Being socially conscious but also creative is a philosophy that Kyle MacNevin and Kayley Reed of Wear Your Label hold firmly. This was something that was always top of mind while developing Wear Your Label, a clothing line that was developed with the goal to create conversations around mental health and ultimately end the stigma surrounding it. Kyle and Kayley were inspired by their own personal experiences living with mental illness and were frustrated with the stigma that was attached to it, and that’s where the idea behind Wear Your Label was born.
Kyle, one of the entrepreneurs behind Wear Your Label, lives with Generalized Anxiety and ADHD. He has always been aware of fashion and believes that a person’s wardrobe often speaks to the world in ways a wearer can’t. “On days I feel down, I wear things that make me feel good! The influence the fashion industry has over consumers is horrific. Clothing can make people feel vulnerable, confident, fat, strong, etc.” Kyle points out. “A feeling only lasts so long, what if we could use clothing as a constant reminder, something that has elasticity and makes you heal not just feel.”
Wear Your Label is a very socially conscious brand. They go beyond saying their collections are sweatshop free. Their manufacturing has people affected by mental illness in every step of their process, from design, ideation, fabrication, manufacturing, printing, and distribution. “We do this to help our customers know that someone affected by mental health is making it for you,” says Kyle. “We are building a community around Wear Your Label.” On top of their manufacturing process, there are a lot of little things that go into their brand. They offer gender-neutral clothing and give 10% of each purchase to mental health research and organizations. Each package also includes a hand written note from Kyle or Kayley, who are living proof that a brand can create a significant impact by being socially conscious, and still make a profit.
“Young entrepreneurs are no longer asking how they can make a lot of money, but how they can make the world a better place,” Kyle shares. “I think consumers are demanding more from businesses. You can’t just make clothing, it has to do more.” The dynamic duo proves their point through the praise and daily messages they receive from people around the globe who connect to their brand. Kyle shared with us stories from parents who were having a challenging time connecting with their kids, who used Wear Your Label clothing as an icebreaker to open up the conversation, to messages they are getting through social media from customers who are saying their package was the best anti-depressant they ever had.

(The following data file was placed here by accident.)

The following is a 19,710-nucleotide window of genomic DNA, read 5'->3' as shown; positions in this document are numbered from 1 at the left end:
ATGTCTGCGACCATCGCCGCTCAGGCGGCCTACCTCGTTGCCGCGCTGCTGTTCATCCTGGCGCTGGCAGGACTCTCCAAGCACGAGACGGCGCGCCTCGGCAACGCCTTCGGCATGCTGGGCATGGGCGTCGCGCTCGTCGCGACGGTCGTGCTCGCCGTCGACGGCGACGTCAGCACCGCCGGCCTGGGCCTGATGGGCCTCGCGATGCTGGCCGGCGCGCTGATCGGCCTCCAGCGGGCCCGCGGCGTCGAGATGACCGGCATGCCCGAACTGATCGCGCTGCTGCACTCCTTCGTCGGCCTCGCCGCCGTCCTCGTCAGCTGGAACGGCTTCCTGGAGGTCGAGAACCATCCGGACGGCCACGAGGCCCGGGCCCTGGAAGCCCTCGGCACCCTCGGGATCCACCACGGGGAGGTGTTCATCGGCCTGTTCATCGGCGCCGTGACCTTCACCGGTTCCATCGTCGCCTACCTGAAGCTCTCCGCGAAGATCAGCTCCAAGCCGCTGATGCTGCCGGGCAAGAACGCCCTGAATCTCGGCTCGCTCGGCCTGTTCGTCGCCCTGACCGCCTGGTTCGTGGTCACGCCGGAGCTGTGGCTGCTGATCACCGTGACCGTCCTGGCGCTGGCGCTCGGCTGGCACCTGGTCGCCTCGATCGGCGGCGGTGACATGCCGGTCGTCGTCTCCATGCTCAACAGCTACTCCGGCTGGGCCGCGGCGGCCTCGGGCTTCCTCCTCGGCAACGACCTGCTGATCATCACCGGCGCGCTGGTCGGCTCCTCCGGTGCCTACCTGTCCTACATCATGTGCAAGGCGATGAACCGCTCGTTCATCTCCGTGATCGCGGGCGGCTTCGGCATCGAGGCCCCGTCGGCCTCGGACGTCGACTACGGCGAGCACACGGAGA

The hype around Wear Your Label is clearly growing. In 2015 alone, they have been featured in major media hubs like People Magazine, MTV and Buzzfeed. With all the recent media coverage, the two are finding it hard to keep their product on the shelves. “We have been working really hard over the last year, refining our brand and speaking to hundreds of different audiences around Canada,” Kyle says. “We are building and building our following and reach, and there’s a lot of work behind the scenes that helped us land the larger press opportunities.”
Despite the success and explosion of the Wear Your Label brand across media outlets, just like most entrepreneurs, Kyle and Kayley have had several challenges and obstacles to overcome along the way. Wear Your Label is operating in Fredericton, New Brunswick. Kyle explains that being a social enterprise that is not following a traditional business model like with tech or software, model is tough. Even though the University of New Brunswick’s Technology Management and Entrepreneurship Centre and their Futurpreneur Canada mentor have given them amazing opportunities, they still find it very challenging living in a province that doesn’t have a thriving fashion industry.
Wear Your Label’s Futurpreneur Canada mentor, Phil Leblanc, has had a big part in the brand since the start. “Our mentor taught us how to screen-print and graphic design with Adobe. He was able to give us the necessary skills to run a fashion company, and has been with us since the beginning. He even helped create our brands logo.”
Kyle hopes that by fall or winter 2015, Wear Your Label will be available in retailers, and not just online. He wants to expand the brand internationally and sees it working as more than just a clothing line. He wants Wear Your Label to be a catalyst for change within fashion. “If we can have the ability to impact how the fashion world views body image, self-esteem and other mental health challenges, we would be extremely proud,” Kyle excitedly shared.
The Futurpreneur Canada team can’t wait to see how this fashion label takes the world by storm and changes the stigma around mental health. With catchy phrases on the front of their clothing like, “sad but rad,” “it’s okay not to be okay,” and “stressed but well dressed,” Kyle and Kayley are starting conversations around mental health one stylish piece of clothing at a time.
To read more on Kyle and Kayley’s story, click here.
Written By: Lauren Marinigh, Social Media & Content Creation Coordinator, Futurpreneur Canada